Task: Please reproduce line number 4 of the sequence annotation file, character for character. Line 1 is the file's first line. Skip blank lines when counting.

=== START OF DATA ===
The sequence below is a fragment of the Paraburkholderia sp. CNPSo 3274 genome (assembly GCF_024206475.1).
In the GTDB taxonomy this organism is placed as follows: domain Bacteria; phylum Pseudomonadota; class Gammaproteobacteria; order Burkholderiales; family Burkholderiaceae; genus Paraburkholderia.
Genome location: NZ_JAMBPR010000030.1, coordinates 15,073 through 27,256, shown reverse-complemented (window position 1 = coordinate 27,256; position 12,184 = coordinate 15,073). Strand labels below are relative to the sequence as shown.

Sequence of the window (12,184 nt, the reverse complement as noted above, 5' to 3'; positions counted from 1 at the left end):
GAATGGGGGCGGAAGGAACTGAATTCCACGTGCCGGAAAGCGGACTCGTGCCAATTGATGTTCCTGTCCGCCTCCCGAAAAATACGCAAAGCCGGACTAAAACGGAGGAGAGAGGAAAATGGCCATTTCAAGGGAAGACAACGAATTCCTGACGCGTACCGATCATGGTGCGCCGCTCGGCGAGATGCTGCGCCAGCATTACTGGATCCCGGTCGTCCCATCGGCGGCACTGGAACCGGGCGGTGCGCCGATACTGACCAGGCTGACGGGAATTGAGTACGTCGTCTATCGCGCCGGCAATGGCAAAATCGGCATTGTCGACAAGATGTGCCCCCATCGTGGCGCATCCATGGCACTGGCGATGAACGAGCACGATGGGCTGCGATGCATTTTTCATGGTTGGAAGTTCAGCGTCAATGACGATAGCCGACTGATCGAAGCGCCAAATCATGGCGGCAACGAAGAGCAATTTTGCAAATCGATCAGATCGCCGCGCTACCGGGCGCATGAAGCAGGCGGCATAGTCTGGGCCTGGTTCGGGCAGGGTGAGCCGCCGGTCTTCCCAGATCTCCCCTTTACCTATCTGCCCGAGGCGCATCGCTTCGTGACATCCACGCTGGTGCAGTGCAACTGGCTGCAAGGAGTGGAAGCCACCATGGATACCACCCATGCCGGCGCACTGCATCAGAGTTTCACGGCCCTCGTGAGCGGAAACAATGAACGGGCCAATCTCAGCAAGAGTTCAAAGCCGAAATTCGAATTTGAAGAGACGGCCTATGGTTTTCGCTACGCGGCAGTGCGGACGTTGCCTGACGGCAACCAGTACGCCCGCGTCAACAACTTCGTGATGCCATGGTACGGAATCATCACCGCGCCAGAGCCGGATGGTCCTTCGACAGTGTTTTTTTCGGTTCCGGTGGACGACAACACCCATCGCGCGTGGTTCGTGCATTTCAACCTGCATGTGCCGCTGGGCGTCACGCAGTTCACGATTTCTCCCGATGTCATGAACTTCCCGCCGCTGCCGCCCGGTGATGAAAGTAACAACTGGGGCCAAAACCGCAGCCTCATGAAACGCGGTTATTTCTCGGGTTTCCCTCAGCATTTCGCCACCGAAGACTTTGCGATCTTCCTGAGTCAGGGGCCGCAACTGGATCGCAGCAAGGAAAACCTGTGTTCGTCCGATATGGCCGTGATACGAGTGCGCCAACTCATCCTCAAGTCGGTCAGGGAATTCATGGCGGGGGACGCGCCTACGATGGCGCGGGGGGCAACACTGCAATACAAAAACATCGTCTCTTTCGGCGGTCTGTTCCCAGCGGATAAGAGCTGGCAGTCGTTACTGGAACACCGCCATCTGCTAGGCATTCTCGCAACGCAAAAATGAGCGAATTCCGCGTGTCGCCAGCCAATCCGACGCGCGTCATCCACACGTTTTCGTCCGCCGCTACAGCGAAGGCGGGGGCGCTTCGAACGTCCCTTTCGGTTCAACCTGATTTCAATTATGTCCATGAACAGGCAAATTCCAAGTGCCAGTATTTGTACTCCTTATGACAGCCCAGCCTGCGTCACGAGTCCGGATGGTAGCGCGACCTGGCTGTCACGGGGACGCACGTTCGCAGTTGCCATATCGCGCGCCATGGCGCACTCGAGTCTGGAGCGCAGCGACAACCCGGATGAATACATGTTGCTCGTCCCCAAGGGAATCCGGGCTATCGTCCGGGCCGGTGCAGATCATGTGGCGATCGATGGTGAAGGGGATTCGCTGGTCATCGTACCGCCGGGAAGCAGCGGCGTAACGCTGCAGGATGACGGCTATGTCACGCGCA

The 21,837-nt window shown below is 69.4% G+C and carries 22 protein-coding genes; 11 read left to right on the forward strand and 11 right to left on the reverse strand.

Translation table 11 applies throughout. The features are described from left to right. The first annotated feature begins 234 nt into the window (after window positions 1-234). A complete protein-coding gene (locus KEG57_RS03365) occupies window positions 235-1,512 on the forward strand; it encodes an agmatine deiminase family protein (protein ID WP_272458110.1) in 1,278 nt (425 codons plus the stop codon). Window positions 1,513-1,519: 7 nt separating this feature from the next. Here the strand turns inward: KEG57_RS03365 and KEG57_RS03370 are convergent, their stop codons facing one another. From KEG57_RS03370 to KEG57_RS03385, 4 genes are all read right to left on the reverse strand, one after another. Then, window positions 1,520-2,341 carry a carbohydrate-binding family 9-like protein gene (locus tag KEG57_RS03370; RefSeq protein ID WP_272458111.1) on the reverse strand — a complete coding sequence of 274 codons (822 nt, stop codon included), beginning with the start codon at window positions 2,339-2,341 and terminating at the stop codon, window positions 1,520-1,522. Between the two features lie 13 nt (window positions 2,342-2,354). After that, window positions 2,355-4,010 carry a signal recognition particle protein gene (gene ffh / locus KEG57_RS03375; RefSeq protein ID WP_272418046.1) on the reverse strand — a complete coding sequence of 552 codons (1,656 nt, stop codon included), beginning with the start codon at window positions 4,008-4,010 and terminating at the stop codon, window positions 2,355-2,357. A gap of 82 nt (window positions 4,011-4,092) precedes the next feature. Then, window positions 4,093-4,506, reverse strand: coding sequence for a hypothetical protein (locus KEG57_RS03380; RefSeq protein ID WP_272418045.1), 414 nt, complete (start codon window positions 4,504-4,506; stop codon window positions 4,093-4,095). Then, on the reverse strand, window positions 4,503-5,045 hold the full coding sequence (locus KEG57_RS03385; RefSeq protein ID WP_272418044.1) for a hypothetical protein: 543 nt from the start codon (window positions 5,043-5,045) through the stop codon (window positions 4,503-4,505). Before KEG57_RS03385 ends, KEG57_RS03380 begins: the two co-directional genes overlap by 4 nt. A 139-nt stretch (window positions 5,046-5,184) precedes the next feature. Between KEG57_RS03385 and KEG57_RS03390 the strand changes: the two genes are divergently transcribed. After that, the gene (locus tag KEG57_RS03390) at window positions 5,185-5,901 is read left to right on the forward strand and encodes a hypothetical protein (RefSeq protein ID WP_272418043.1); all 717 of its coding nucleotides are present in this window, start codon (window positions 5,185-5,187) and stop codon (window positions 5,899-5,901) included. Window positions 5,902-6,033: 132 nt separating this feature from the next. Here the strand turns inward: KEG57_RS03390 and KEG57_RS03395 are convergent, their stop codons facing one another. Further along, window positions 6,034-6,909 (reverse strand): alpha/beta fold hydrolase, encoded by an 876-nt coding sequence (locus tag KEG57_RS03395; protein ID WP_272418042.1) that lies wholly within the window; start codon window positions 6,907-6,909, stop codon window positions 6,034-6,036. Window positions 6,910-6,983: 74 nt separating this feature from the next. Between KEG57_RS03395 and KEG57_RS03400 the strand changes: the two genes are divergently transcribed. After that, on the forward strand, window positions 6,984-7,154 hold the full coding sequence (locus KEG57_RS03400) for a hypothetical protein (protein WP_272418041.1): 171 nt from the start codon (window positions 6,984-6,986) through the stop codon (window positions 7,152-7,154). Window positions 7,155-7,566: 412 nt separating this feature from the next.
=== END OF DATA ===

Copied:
Sequence of the window (12,184 nt, the reverse complement as noted above, 5' to 3'; positions counted from 1 at the left end):